Bridge in Black and White

Bridge originated at a time when racial segregation was widespread in the United States. The early bridge organizations
that would later merge to form the ACBL excluded African Americans from their tournaments, and at least five Southern states banned interracial cardplay.

In 1932, a group of 20 Black bridge players founded their own organization, the American Bridge Association. When the ACBL began in 1937, it maintained the racist policies of its predecessors. It wasn’t until the Civil Rights Act passed in 1964 that NABCs were opened to all players, and three years later, the ACBL finally adopted a nondiscrimination policy.

By that time, though, the two organizations had developed infrastructure over their 35-year history of separation that would continue propelling them along separate paths. Players remained loyal to their local club and the organization to which it belonged. In the mostly segregated bridge world, little has changed in 53 years.

Eunice Patton of Bloomington IL is the ABA’s liaison to the ACBL, chairing a committee that facilitates relations and promotes activities between the two organizations. Unlike most ABA members, Patton began her bridge career in the ACBL.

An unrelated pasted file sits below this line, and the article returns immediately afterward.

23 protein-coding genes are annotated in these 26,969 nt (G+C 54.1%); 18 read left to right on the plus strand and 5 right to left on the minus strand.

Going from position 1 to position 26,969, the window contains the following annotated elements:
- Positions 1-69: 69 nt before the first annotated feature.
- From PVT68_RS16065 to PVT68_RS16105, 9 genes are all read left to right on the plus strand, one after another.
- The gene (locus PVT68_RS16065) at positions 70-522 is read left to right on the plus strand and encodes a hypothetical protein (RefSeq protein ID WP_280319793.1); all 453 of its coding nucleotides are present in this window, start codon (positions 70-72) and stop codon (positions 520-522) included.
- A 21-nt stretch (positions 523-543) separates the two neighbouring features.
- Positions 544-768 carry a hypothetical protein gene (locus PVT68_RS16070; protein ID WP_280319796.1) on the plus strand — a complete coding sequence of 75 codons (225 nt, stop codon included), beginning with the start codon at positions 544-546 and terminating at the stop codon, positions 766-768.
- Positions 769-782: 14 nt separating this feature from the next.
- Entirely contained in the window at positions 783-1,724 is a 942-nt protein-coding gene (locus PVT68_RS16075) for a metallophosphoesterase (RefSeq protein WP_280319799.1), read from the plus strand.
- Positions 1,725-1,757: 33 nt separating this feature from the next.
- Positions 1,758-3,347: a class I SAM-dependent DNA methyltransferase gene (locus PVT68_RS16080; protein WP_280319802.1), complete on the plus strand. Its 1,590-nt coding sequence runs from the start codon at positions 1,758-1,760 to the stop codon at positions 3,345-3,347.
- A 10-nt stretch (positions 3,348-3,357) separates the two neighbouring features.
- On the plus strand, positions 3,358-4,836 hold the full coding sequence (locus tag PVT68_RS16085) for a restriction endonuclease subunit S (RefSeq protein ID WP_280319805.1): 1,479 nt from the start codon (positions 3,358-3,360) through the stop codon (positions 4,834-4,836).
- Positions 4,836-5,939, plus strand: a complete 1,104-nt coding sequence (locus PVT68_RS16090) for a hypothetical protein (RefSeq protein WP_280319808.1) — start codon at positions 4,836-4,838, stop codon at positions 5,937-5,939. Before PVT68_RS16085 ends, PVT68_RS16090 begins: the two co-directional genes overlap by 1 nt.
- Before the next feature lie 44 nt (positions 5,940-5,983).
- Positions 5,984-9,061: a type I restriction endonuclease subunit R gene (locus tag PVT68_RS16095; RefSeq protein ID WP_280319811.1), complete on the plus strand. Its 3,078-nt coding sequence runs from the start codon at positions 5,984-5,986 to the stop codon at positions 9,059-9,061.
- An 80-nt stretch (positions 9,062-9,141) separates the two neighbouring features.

While working at State Farm’s headquarters, she met Fred Crockett, who introduced her to bridge. He lived in Danville, so they met at the club in Champaign, about halfway between their homes. Patton has been playing in Champaign and Bloomington since 1995, and in all that time, Crockett was the only fellow Black player she ever saw there.

Early in her bridge education, Patton befriended one of the top players in the area: Georgia Heth, who is currently the ACBL president. Heth also played in Champaign, driving over an hour from the Peoria area, and at tournaments around District 8.

“I would always see Georgia. We just really hit it off,” Patton said. “We would laugh and talk, and I asked her to be my mentor. She said she’d love to. I felt fortunate that she would invest time in me.”

Heth said they had much in common as professional women about the same age.